In a world of ever-evolving cyberthreats, collaboration and knowledge exchange are vital for keeping an edge on attackers.
Cybersecurity is a cornerstone of today’s digital society, and progress and development in this field wouldn’t be possible without collaboration and the sharing of information on the latest cyberthreats. Such information exchange between various stakeholders from the public and private sectors makes it possible to counter the continuous advance of cyber-enabled crime. On the other hand, the benefits of collaboration aren’t lost on cybercriminals either – their sharing of knowledge and tools of their own plays a significant role in the evolution and sophistication of threats.
The Times They Are a-Changin’
Perhaps you’re recall the Brain Virus and the Morris Worm, two early examples of malicious code. The latter, dating back to 1988, was the first computer worm to spread through the internet, ultimately leading to the creation of the first Computer Emergency Response Team (CERT).
Ever since, each new emerging threat has necessitated countermeasures that stop potential similar attacks dead in their tracks. For each new technique or code developed by malicious actors, security practitioners have tried to find ways to mitigate the impact of these threats and to raise general awareness about them. This has led to the creation of a knowledge base that includes thousands of contributions made by researchers, organizations, security companies, and even regular users. They all have collectively helped lay the foundations for the development of new technologies and security measures.
The motivations behind early malicious code were not financial. Instead, their authors were driven by curiosity, peer recognition or the intent to cause damage. But over the years and along with the development of new technology, a cybercrime business model emerged and quickly caught the eye of an increasing number of people.
These days, many threat groups operate like companies that have salaried employees with distinct ‘job roles’ and even vacation days. These groups take advantage of networking opportunities and benefit from a generally high level of anonymity offered by the internet’s seedy recesses. The dark web, for instance, has for years been a place where information, resources and services are marketed with the aim of being deployed in future attacks.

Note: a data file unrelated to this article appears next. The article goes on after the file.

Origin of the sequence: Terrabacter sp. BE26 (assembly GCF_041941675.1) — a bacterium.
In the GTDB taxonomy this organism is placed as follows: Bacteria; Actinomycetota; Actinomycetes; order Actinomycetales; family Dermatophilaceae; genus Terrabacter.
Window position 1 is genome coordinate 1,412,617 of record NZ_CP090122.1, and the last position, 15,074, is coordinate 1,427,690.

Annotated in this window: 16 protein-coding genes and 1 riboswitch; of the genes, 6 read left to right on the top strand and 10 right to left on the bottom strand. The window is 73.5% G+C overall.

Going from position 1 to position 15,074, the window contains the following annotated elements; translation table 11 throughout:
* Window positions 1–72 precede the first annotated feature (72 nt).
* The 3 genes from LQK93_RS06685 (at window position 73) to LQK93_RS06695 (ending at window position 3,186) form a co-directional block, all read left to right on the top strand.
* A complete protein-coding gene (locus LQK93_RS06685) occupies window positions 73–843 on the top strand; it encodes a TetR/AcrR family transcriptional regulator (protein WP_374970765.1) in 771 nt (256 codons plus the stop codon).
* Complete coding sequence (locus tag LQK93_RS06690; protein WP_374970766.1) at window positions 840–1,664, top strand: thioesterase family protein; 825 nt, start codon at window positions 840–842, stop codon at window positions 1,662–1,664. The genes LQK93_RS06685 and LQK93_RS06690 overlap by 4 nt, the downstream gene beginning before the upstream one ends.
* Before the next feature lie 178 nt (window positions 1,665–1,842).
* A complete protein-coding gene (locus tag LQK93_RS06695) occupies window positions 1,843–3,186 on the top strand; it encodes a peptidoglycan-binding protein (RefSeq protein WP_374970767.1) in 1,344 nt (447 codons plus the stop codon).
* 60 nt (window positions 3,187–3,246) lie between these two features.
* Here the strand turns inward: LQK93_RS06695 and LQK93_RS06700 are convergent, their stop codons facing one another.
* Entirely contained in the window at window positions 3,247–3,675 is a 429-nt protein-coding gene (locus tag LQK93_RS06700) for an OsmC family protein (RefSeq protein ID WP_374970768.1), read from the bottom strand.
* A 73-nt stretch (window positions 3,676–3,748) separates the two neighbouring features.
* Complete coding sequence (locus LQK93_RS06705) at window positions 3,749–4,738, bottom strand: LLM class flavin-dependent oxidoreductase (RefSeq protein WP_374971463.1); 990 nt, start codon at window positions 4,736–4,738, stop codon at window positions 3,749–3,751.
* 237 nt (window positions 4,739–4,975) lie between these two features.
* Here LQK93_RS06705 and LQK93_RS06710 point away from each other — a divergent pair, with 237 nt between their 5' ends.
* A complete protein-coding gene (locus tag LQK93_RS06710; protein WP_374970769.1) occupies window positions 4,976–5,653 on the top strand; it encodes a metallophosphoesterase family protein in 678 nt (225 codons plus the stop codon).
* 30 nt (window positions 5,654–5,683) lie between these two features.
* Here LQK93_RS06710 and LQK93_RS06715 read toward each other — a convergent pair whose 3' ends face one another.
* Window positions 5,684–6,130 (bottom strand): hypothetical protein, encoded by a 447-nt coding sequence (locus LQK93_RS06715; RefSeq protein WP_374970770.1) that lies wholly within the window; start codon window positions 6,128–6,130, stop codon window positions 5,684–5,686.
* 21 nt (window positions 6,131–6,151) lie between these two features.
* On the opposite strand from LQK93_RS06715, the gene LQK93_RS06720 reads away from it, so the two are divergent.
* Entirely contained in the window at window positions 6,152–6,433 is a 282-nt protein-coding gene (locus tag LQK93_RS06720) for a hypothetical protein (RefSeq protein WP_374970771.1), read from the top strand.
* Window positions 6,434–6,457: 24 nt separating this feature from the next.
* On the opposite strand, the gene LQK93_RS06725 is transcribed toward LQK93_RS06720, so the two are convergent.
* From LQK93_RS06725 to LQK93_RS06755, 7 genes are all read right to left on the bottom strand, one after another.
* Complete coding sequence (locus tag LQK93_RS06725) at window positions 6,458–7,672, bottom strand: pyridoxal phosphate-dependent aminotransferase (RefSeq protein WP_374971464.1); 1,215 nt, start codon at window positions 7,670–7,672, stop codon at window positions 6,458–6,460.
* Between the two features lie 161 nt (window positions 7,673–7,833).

In fact, oftentimes you don’t even need to roam around the dark web. Some of the world’s most popular messaging apps, such as Telegram, are increasingly becoming hubs for cybercriminals who are looking to share knowledge and sell or buy stolen data and malware.
“In little over a decade, cybersecurity has been transformed from a primarily technical domain centered on securing networks and technology to a major strategic topic of global importance,” notes the World Economic Forum. Today, the world is concerned about attacks against nations’ critical infrastructure systems, with recent history offering several examples of such damaging attacks.
As the exchange of information on the criminal side has resulted in the development of new and more sophisticated attacks and threats, the cybersecurity sector has strengthened its capacity to exchange threat-related knowledge.
For example, disciplines such as threat intelligence process vast amounts of data to enhance security processes, platforms and open source development, using contributions and information provided by users, companies, government agencies, as well as efforts such as the MITRE ATT&CK framework, a knowledge bases that facilitates the exchange of information between organizations and researchers, and global conferences on cybersecurity that engage more and more people every year. All this has led to progress in the development of security technologies, as well as raised awareness about the importance of secure coding.
“As long as cybersecurity keeps up with the latest trends and advances, we are undoubtedly on the right path,” says Camilo Gutiérrez, Head of ESET’s lab in Latin America. “All security-related fields, frameworks and collaboration areas are aligned with the need to develop technology in order to ensure its availability, data integrity and the confidentiality of user information. Given the current connectivity levels and the hyper-connectivity expectations for the future, it is inconceivable to think about technology without considering security.”
On the other hand, Gutiérrez thinks that the wide range of interconnected devices and systems sharing information represents one of the greatest cybersecurity challenges. “Barely 10 years ago, when talking about security, the conversation involved just a few operating systems and technologies. Today, the attack surface is considerably larger and will continue to grow. Therefore, the challenge in terms of cybersecurity consists in thinking holistically about new paradigms and technologies, rather than dealing with only certain systems or technologies.”
“Due to advances in technology, such as the blockchain or quantum computing, we embrace new paradigms to handle information. Therefore, thinking of these new solutions from the security point of view will allow us to have more robust technology; as the human factor may not be removed, what we can do is minimize its impact,” adds Gutiérrez.
Technology has allowed us to automate processes that contributed to the development and progress of humankind. Advances in machine learning as well as in artificial intelligence, which has been gaining relevance in recent years, will remain hot topics. Meanwhile, technological leaps make knowledge available to everyone, and collaboration and knowledge exchange allow us to evolve and stay ahead of cyberthreats, said Gutiérrez.
by Juan Manuel Harán, ESET